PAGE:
In response to the request from Maloney, Jackson’s staff performed additional analyses of investor interest in corporate spending on politics with the following findings:
“First, the case for requiring disclosure of corporate political spending is strong. Today, corporate executives are free to spend shareholder money on politics in a way that favors insiders’ interests over investors’—for example, by directing spending toward causes that executives personally support. As in other areas where executives’ interests conflict with those of the company’s owners, investors can only hold insiders accountable for the spending of shareholder money on politics if that spending is disclosed.
“Second, although over 70% of ordinary American investors favor disclosure of political spending, their shares are nearly always voted against proposals to require transparency. The reason is that some institutions managing Americans’ savings have chosen to vote against shining light on corporate political spending. Those institutions provide investors with either vague or nonexistent disclosure of that choice, raising the concern that investors don’t understand how their money is being voted when it comes to corporate spending on politics. The legislation you asked me to review would give shareholders oversight of corporate political spending; it is crucial that ordinary investors understand how the institutions who manage their money would use that power.”
As expected, Jackson strongly supports legislation mandating political spending disclosure; in his view, the absence of SEC rules means that investors are largely left “without information about how their money is spent on politics.” But compounding that problem, Jackson says, is the lack of transparency on the part of some institutional investors, which “consistently vote American families’ money to keep corporate political spending in the dark, and I am concerned that investors are unaware of that fact. That’s why today I’m calling upon those institutions to tell investors where they stand on transparency of corporate spending on politics.”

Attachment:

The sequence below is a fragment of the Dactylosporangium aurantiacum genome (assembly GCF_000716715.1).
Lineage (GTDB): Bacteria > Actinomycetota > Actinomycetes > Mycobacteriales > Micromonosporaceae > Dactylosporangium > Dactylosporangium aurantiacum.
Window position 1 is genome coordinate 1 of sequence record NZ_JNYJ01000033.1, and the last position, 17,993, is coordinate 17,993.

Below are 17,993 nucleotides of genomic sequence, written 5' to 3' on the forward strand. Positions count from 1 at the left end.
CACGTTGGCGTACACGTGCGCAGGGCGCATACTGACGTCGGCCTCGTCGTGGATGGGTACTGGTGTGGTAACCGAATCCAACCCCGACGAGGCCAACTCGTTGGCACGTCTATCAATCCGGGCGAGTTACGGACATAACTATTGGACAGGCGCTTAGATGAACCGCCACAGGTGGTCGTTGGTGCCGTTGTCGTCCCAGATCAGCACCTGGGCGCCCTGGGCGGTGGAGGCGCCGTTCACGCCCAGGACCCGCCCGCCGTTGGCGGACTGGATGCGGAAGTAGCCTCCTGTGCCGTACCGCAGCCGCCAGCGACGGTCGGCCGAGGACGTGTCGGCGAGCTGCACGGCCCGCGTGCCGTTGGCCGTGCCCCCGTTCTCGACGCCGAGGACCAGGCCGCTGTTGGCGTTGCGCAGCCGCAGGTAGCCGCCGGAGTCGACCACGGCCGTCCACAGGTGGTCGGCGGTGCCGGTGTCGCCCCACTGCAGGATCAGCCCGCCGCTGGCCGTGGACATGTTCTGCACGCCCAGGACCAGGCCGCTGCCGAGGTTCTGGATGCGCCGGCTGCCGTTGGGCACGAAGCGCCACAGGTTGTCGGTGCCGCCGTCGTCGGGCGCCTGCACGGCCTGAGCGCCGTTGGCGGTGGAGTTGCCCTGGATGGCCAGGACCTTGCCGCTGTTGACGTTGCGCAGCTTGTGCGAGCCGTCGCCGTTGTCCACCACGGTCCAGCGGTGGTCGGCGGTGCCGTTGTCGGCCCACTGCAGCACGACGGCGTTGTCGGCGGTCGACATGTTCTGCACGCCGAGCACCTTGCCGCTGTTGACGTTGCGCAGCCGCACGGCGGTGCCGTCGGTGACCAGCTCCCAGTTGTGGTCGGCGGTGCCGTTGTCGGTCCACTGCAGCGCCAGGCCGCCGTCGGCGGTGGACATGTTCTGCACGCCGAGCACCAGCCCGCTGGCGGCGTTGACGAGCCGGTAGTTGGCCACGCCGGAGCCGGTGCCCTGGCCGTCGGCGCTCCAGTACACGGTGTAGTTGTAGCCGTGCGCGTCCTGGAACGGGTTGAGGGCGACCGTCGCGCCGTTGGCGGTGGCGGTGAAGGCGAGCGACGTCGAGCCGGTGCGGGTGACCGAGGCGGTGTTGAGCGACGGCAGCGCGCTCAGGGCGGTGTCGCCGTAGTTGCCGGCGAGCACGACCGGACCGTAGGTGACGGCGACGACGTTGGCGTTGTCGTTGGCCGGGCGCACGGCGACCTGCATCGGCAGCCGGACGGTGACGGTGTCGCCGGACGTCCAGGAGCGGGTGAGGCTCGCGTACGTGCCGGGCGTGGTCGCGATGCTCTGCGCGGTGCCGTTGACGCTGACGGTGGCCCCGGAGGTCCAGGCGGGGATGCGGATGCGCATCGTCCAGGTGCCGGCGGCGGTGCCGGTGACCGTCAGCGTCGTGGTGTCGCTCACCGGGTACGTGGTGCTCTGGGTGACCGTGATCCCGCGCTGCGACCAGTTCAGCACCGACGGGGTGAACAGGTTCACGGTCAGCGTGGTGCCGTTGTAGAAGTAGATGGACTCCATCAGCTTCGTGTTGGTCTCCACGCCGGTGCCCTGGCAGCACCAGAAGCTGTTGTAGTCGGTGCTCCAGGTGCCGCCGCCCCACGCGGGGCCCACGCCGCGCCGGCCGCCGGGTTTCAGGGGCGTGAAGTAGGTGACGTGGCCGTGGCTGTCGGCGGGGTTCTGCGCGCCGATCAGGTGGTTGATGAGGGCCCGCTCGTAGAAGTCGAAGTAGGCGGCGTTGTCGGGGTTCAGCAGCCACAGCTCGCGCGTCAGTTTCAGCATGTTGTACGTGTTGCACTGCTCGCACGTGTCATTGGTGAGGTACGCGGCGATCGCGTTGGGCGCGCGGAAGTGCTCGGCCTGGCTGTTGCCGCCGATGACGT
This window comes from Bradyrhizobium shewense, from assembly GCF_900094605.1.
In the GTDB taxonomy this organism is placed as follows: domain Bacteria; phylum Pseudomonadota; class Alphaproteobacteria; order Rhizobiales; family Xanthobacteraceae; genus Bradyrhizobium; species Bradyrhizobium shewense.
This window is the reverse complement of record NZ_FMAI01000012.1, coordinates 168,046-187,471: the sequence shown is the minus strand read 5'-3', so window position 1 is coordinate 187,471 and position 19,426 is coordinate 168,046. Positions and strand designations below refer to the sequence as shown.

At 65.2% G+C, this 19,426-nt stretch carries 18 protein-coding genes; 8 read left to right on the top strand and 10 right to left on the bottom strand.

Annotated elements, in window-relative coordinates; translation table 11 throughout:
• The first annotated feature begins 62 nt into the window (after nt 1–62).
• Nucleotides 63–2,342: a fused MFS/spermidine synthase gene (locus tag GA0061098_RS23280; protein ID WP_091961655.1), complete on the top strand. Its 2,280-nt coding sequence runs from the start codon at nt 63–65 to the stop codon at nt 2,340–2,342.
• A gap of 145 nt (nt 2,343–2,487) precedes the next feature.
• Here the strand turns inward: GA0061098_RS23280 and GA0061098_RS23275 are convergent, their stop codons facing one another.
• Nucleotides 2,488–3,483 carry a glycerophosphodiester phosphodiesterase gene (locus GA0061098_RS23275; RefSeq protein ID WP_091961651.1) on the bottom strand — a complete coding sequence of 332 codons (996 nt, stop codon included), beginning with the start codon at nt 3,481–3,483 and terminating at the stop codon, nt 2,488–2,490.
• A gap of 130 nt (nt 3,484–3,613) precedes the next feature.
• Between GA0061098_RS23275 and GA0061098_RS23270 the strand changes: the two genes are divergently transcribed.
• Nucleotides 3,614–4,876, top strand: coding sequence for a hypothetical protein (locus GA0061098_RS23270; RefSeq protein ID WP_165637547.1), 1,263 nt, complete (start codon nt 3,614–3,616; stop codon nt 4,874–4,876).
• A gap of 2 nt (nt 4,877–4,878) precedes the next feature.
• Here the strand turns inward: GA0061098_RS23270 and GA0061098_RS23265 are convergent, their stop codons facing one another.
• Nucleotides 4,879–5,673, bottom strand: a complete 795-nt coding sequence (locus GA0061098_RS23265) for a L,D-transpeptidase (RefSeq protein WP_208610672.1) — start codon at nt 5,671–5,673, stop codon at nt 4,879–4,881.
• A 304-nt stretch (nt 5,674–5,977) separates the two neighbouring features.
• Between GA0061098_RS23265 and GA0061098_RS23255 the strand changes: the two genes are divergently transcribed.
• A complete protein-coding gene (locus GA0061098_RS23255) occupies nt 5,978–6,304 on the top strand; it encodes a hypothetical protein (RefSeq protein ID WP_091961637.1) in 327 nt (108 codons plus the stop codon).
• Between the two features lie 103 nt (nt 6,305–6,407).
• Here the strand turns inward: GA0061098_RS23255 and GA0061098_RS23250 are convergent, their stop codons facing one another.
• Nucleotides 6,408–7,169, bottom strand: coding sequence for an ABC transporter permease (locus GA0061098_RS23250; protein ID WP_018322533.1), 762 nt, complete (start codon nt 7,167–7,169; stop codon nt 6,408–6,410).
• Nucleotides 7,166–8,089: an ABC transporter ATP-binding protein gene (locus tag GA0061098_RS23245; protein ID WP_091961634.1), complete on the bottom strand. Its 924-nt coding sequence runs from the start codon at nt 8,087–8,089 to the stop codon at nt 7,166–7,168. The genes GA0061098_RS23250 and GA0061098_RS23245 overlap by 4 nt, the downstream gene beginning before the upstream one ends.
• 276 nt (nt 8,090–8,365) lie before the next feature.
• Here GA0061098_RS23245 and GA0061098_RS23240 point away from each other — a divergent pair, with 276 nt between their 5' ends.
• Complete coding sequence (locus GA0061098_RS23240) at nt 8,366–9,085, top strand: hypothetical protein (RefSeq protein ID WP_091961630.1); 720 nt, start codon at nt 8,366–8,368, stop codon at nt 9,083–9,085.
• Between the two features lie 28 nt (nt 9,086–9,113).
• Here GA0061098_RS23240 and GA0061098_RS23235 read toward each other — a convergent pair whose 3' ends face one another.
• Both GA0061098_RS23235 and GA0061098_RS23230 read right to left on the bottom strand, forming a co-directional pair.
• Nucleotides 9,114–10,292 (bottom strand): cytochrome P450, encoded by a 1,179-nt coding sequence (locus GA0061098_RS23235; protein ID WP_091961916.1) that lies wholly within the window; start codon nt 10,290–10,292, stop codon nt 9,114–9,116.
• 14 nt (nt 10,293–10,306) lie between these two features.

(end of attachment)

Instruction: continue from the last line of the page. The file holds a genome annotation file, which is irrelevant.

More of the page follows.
According to a 2013 study by Jackson, just eight third-party intermediaries—none of which disclosed the source of their contributions—spent $1.5 billion of investor money on elections over six years. While there is some mandatory disclosure of federal election spending, it is not designed for investors and state spending is not required to be disclosed, with the result that “most public-company political spending occurs under investors’ radar.” Particularly worrisome to Jackson is that executives’ interests in political spending are not necessarily aligned with those of shareholders and may even advance insiders’ preferred political views. Citing two studies, Jackson asserts that “studies show that political spending is associated with corporate governance problems that affect firm value.” Disclosure, he argues, “would help ensure that corporate political spending is aligned with the interests of investors—not corporate insiders.”